water and its consequences

After viewing James Stone’s riveting new ShinyArt work, Protozone Origin, I cannot help but think of how poignant (and terrifying) this work really is if you look at the status of water around the globe.

Protozone Origin features three sites on the Guadalupe River. The Origin of the Guadalupe River is located in a series of flood control reservoirs located in the suburbs of South San Jose. Stone’s camera lingers casually on the macro landscape at the bank of the river and its sonorous environmental context; then it dips slightly beneath the water for a glimpse of a vibrant population of thriving microorganisms that seem to weave and bob and twist in another world – perhaps a more peaceful one – entirely.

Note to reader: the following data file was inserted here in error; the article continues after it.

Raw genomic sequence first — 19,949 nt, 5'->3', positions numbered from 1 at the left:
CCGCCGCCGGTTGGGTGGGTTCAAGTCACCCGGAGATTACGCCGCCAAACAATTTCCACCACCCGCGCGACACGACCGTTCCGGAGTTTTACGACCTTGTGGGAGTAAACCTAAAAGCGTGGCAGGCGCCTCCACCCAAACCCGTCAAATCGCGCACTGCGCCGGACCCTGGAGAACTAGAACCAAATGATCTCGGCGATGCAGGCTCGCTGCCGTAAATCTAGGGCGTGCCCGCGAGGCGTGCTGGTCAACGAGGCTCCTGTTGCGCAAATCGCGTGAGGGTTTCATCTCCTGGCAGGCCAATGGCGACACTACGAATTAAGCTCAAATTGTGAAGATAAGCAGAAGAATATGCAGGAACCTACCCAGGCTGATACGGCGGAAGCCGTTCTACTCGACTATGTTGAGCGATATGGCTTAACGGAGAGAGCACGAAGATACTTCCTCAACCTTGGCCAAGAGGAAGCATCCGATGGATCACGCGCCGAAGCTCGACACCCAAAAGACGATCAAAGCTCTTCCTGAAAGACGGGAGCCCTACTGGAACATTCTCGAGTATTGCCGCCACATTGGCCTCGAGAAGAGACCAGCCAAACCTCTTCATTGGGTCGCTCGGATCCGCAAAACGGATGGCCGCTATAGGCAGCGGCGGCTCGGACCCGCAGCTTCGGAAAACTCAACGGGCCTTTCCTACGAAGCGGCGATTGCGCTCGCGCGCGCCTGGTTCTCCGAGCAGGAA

Meanwhile, the photos of the recent flood in Pakistan are not only heartbreaking but ominous in their message about water conservation and impending shortages. In short, there is no conservation to speak of in one of the most unstable regions of the world, and shortages are inevitable as Pakistan relies solely on a river that has been the lifeblood of the region since at least the 2nd millennium BCE.  (the Indus).

To me – today – the life that exists under a microscope in Protozone Origin represents the life of people, of communities, even of nations if you consider the warfare that could result from water shortages not just in South Asia, but around the world.


About shinyartshinyart

KKP is CEO and Founder of ShinyArt - a company designed to transform dull HD flat screens into canvases for some of the world’s most compelling moving art. She is also an art historian and adjunct professor at several schools in the Bay Area.
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